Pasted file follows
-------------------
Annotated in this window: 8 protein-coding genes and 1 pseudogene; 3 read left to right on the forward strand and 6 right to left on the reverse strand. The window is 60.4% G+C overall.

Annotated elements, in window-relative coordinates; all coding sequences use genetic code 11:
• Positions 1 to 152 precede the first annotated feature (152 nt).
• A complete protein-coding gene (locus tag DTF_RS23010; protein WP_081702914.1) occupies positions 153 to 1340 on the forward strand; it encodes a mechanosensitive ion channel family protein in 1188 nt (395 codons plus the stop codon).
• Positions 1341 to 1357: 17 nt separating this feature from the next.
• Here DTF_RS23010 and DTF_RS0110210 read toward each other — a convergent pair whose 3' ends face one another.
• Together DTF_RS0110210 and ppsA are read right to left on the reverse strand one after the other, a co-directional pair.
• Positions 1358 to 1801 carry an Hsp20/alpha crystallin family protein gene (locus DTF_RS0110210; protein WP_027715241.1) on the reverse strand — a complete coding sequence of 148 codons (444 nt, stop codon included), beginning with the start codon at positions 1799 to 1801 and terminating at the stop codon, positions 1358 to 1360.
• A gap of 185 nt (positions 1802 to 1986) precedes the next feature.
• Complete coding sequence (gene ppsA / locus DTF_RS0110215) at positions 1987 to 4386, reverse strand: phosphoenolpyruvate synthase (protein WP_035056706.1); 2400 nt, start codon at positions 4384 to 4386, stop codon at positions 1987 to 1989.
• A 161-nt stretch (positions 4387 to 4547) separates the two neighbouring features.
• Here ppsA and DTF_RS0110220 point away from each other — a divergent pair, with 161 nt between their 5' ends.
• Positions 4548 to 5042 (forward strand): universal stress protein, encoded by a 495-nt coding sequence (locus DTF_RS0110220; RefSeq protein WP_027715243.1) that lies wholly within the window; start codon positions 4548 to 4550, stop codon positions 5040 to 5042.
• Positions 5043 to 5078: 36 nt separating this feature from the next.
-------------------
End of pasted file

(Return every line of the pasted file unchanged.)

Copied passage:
Annotated in this window: 8 protein-coding genes and 1 pseudogene; 3 read left to right on the forward strand and 6 right to left on the reverse strand. The window is 60.4% G+C overall.

Annotated elements, in window-relative coordinates; all coding sequences use genetic code 11:
• Positions 1 to 152 precede the first annotated feature (152 nt).
• A complete protein-coding gene (locus tag DTF_RS23010; protein WP_081702914.1) occupies positions 153 to 1340 on the forward strand; it encodes a mechanosensitive ion channel family protein in 1188 nt (395 codons plus the stop codon).
• Positions 1341 to 1357: 17 nt separating this feature from the next.
• Here DTF_RS23010 and DTF_RS0110210 read toward each other — a convergent pair whose 3' ends face one another.
• Together DTF_RS0110210 and ppsA are read right to left on the reverse strand one after the other, a co-directional pair.
• Positions 1358 to 1801 carry an Hsp20/alpha crystallin family protein gene (locus DTF_RS0110210; protein WP_027715241.1) on the reverse strand — a complete coding sequence of 148 codons (444 nt, stop codon included), beginning with the start codon at positions 1799 to 1801 and terminating at the stop codon, positions 1358 to 1360.
• A gap of 185 nt (positions 1802 to 1986) precedes the next feature.
• Complete coding sequence (gene ppsA / locus DTF_RS0110215) at positions 1987 to 4386, reverse strand: phosphoenolpyruvate synthase (protein WP_035056706.1); 2400 nt, start codon at positions 4384 to 4386, stop codon at positions 1987 to 1989.
• A 161-nt stretch (positions 4387 to 4547) separates the two neighbouring features.
• Here ppsA and DTF_RS0110220 point away from each other — a divergent pair, with 161 nt between their 5' ends.
• Positions 4548 to 5042 (forward strand): universal stress protein, encoded by a 495-nt coding sequence (locus DTF_RS0110220; RefSeq protein WP_027715243.1) that lies wholly within the window; start codon positions 4548 to 4550, stop codon positions 5040 to 5042.
• Positions 5043 to 5078: 36 nt separating this feature from the next.